“When a town ends, that’s history.”
On Monday our travels took us through the little town of Phil Campbell, Alabama. This community is struggling to recover after the devastating tornadoes a few weeks ago. We were told that some of these small towns have been almost completely wiped out and may never come back. That’s a terrible thing to hear, but when you see it, the enormity of takes your breath away. No photo or video can come close to conveying the suffering and loss of the people who live here.
I can’t express how shocking and scary it is, these ravaged streets, nor how monumental the work of recovery. Yesterday we found ourselves in what used to be Hackleburg, Alabama—an EF 5 tornado killed 29 of its 1500 residents, destroyed the Wrangler plant that employed hundreds of Hackleburg citizens, and flattened the town. I’ve never seen anything like it. Enormous old oaks snapped in half like toothpicks, or (somehow even scarier) completely uprooted, lying on their sides with giant stumps and roots ripped out of the earth. Houses crunched and crumpled like old soda cans, or—worse—gone altogether.
I gave up on pictures. The frame is too small; you can’t see how this one little rectangle of rubble is a small segment of a half-mile-wide field of destruction that used to be somebody’s tree-lined street.
I felt uncomfortable, anyway, to be taking them—but Scott said no, it’s important that people know what happened here. It’s been almost a month since these tornadoes, and as you can see, these communities are a long way from recovery. On Monday we were in the archives of a neighboring county where I’m doing research, and the lovely women who work there told us how hard-hit some of these small towns were, and how some of them are just plain not going to come back from this. “When a town ends, that’s history,” one of them said sadly. “That’s history happening right there.”
Last night we came back to the hotel a bit shaken by what we’d seen in Hackleburg. Even weeks later, when you know there’s no tornado on its way back to strike again at that moment, you feel vulnerable and exposed. I kept thinking of the smoke monster in LOST. We’d crest a little ridge and see a swath of flattened trees on either side of the road, the tornado’s path marked out as clearly as a crop circle, as Scott put it. As I uploaded the day’s photos—most of them taken in old cemeteries around the county, quiet, peaceful places untouched by the terrible winds of April—we watched the news out of Oklahoma and Texas with dread and horror, worrying especially about a particular friend who lives near Dallas. I was so relieved to get her “we’re safe” email an hour later, especially after seeing tornado damage up close.
I call this kind of thing “bearing witness.” Sometimes, we have to look, or else other people can’t, or won’t.
But, dear God. What a horrible thing to see – to live through, to endure.
On May 25, 2011 at 6:13 am
So very powerful. Thank you for sharing these photos with us. I like Tanita’s theory of “bearing witness” – so true.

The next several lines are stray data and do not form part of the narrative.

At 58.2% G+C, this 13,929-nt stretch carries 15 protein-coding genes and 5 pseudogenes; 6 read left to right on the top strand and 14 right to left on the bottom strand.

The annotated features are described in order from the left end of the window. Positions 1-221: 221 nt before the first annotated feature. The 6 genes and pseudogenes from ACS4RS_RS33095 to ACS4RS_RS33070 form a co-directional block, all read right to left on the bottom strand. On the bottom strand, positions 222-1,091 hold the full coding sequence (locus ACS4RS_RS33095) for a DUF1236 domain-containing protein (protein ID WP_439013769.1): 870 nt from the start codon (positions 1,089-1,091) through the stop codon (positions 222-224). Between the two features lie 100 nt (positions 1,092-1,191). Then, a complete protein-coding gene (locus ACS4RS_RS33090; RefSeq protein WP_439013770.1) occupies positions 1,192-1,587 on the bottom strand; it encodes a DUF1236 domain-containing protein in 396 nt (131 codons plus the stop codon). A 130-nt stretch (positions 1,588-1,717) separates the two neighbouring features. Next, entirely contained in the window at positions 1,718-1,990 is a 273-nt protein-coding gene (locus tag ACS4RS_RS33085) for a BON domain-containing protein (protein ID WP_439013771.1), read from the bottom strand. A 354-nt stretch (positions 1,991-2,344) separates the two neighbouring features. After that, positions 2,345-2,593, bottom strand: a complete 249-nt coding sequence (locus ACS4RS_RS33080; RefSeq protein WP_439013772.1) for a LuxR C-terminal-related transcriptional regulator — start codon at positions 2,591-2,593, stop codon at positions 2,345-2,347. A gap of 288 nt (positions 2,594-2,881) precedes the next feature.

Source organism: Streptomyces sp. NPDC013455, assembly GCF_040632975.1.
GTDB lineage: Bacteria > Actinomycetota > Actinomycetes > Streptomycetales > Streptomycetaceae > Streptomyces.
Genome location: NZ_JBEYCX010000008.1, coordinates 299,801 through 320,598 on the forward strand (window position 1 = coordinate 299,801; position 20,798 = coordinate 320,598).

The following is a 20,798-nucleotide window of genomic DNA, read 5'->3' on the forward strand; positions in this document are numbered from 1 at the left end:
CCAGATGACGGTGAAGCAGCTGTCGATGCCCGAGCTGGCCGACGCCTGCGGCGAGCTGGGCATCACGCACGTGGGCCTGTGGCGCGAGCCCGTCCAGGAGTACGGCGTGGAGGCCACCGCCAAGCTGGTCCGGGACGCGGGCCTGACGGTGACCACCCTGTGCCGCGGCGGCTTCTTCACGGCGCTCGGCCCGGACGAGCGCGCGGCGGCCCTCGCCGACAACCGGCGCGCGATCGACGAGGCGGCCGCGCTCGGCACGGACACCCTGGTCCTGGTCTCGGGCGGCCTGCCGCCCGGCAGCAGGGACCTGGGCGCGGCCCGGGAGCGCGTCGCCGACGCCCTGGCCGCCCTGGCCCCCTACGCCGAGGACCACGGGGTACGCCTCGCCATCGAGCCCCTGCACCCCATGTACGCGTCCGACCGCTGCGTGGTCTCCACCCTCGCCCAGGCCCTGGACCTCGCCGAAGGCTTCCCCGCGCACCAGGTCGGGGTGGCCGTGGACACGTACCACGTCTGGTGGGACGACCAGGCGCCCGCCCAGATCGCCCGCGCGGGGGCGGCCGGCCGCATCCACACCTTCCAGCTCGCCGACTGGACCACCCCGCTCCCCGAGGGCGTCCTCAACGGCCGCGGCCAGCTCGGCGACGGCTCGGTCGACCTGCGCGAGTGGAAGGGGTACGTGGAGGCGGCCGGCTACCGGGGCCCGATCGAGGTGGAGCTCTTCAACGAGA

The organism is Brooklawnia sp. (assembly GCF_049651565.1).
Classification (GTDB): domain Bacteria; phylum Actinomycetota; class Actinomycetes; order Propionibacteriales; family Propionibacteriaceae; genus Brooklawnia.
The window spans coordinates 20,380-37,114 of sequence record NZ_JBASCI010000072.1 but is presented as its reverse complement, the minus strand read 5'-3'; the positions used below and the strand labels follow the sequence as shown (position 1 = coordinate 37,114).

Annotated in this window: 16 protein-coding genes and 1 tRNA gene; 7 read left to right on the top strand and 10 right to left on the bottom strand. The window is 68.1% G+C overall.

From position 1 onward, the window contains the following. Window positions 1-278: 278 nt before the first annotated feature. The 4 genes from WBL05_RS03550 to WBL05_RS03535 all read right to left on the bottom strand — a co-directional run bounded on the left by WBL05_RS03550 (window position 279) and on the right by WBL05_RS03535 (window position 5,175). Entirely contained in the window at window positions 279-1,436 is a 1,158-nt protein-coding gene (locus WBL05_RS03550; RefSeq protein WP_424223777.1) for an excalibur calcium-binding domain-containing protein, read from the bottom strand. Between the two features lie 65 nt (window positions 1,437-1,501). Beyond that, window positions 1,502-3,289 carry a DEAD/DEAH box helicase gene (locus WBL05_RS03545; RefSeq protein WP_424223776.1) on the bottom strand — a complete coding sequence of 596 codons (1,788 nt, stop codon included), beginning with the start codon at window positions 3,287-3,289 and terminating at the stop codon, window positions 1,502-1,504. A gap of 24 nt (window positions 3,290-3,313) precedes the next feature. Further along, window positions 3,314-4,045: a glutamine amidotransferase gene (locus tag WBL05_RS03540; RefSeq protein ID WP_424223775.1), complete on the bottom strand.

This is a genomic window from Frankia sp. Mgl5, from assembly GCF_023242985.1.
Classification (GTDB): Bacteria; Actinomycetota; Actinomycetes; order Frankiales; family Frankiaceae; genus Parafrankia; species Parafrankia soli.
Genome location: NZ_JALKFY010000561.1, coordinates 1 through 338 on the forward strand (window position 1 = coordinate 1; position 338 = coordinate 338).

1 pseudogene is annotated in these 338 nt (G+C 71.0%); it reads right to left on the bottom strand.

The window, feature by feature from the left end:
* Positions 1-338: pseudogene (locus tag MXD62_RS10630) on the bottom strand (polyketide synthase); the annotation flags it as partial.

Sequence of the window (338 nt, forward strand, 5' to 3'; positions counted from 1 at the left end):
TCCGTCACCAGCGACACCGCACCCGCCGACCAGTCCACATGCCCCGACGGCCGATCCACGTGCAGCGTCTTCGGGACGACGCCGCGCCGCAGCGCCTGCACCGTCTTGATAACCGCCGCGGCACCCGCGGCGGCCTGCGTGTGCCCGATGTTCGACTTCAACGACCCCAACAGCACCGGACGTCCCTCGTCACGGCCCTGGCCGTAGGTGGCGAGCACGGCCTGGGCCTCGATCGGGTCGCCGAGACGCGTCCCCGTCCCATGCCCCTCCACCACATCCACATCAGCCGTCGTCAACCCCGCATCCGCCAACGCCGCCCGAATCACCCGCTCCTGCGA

On May 25, 2011 at 8:51 am
My husband was up in the tornado area a few weeks ago with the Alabama National Guard. He said it was heart-wrenching to see. They were not allowed to take photos, which I think is a good thing since they had other important jobs to focus on. He said the same as you, though, the limits of the frame just couldn’t do justice to the scene. If I had known you were going to be in Alabama, we would have invited you over for some sweet tea and a Snoopy sing-a-long. Hope you enjoy your trip.
On May 25, 2011 at 9:35 am
It’s absolutely heartbreaking 🙁
On May 25, 2011 at 10:14 am
Annette W says:
Some of us cannot even imagine…others wish the nightmare was over. Thank you for sharing.
On May 25, 2011 at 10:47 am
I heard on NPR that there are a whole bunch of people named Phil Campbell from various parts of the U.S. and world (including an actor who plays a character on TV named Phil Campbell) who are helping to raise funds for the rebuilding of that town. Quirky … and uplifting.
I’m glad you’re there to shine a light on what’s there. Hearing about it on the news can sometimes make it seem so far away …
On May 25, 2011 at 11:22 am
Amy @ Hope Is the Word says:
Oh, you’re in my neck o’ the woods–very close to where I live. Thankfully, we suffered no damage in the storms, but we were acquainted with some who lost their lives. Tragic. DH has spent some time in Hackleburg helping with clean up because of his job and because he has relatives who live near there and were affected. Our church has helped with the relief effots, too.
If I knew where to find you (in a completely non-stalkerish way, but in a I-have-a-little-girl who LIVES, EATS, and BREATHES Laura Ingalls Wilder kind of way and would be tickled to death to meet you), I’d look you up and buy you lunch. Or something. I’d love to know what/whom you’re researching, too! 🙂
Enjoy your trip!
On May 25, 2011 at 12:37 pm
Melissa Wiley says:
Hannah, that is a great story about Phil Campbell! I’m glad to hear that little town will receive some aid.
Pam & Amy, drop me a note and tell me where in AL you live? We are heading back home tomorrow (via Atlanta) so I’m afraid I have probably missed the chance to see either of you, but you never know!
On May 25, 2011 at 5:27 pm
Very powerful post. I agree with Hannah. It seems very distant on the news.
On May 25, 2011 at 5:52 pm